Waking up to a dance of cloudy, sunlit showers, it was time to see a different side of Hamburg’s music history: its infamous record stores. The city has a rich history of vinyl collectors and DJs digging through crates and spinning hidden gems in clubs such as St. Pauli’s Golden Pudel Club.
Our guide through the winding streets of St Pauli was Booty Carrell, a local legend who mans the counter at Groove City Records, and a spinner of a bewildering array of vinyl. If you’re looking to take a funky journey from Pakistan to Paris and back again, Booty is your guy.
Booty is an incredibly warm man. What’s apparent from the first steps out onto the street is how much he loves people and adores his neighbourhood. We jokingly dub him ‘The Mayor of St. Pauli’ as he stops what seems like every few steps to hug or shake hands with passers-by. We travel under the walls of the historic meatpacking district and take a look at the outside of Kunst: an unassuming nightclub which played host to the likes of R.E.M (in their fledgeling days), and now hosts a variety of local Turkish bands.
Our first stop is Hanseplatte, an airy space that specialises in music from Hamburg. Booty really looks like a kid in a candy shop here, thumbing gleefully through the plastic-bound records, spouting little facts about seemingly everything he touches. He grabs a red, white and green record and motions for it to be put on loudspeakers. The groove of Erobliques’s ‘Urlaub in Italien’ flows out into the street. The track is a crowd favourite but was never committed to a studio recording. Throughout the song, the whoops and cheers of the audience can be heard as they chime in with this beloved Hamburg local.
As we walked past the meatpacking steps that colourfully proclaim ‘St. Pauli’, Booty points out the dark shopfront of Smallville records.
“They never open before 2 pm, even on Saturdays when they can get the best business. They’re proper night owls”.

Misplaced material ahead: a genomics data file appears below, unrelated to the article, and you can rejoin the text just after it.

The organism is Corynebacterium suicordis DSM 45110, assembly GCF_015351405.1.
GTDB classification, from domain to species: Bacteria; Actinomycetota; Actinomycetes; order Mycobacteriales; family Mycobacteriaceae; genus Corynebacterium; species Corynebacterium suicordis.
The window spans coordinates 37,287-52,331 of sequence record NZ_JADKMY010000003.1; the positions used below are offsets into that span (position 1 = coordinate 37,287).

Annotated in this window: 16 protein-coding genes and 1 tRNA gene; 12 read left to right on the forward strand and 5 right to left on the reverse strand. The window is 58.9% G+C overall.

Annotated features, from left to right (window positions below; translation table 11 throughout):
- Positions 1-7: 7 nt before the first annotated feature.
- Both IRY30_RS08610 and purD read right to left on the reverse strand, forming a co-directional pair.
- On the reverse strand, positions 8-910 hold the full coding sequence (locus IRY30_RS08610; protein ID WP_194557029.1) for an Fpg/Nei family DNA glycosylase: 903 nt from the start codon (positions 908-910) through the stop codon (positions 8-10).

Next stop on our tour was Booty’s own Groove City Records, specializing in funk, soul, hip-hop and jazz. Upon entering we’re greeted by owner Marga Glanz, who has run Groove City for 14 years. “10 years ago the 12-inch business was gone” she relates, “the hip-hop musicians all started using Serato”. Groove City is more internationally inclined than Hanseplatte with the recognizable faces of Anderson .Paak, Curtis Mayfield and MF Doom all staring out of neatly arranged piles of vinyl. One record that appears constantly on this winding journey is the colourful Derya Yildrim and Grup Şimşek a “modern super quintet” who have just released their self-titled debut album. Booty is very proud of this record and points it out multiple times on the tour.
As we walk out into the overcast Hamburg morning, Booty praises St. Pauli’s ability to never lose its character and the area’s determination to not give in to gentrification. Our next stop, the comparatively large Zardoz Records, moved some years ago because the rent in its previous location was simply too high for it to operate. But here in St. Pauli, it has found a home. As Booty laughs and jokes with the owner, something that our guide said earlier begins to ring true; “It’s really great that fellow record store owners and workers feel like your friends and colleagues rather than your competitors. It really helps music flourish in the city”. Indeed, each shop proudly carries a full list of other vinyl proprietors in the area, in case they don’t have what their customer is looking for.
Last but not least, we come to Freiheit & Roosen /HAFENSCHLAMMREKORDS which Booty describes as a crate-diggers paradise; if you’re willing to roll up your sleeves and do some real hunting. Amongst dusty hip-hop compilations, you’ll find a huge array of kick-knacks. Old postcards line the walls, and you can even pick up a version of Top Trumps that is based around oil spills. Weird, wonderful and cavernous, really adventurous diggers will no doubt find something special here.
And so concluded our alternative take on music history in Hamburg. Booty hugged us both and warmly promised to visit us in London one day. Infected by his passion and positivity, we made our way back onto the winding streets of St. Pauli, to continue our day in the late sunshine.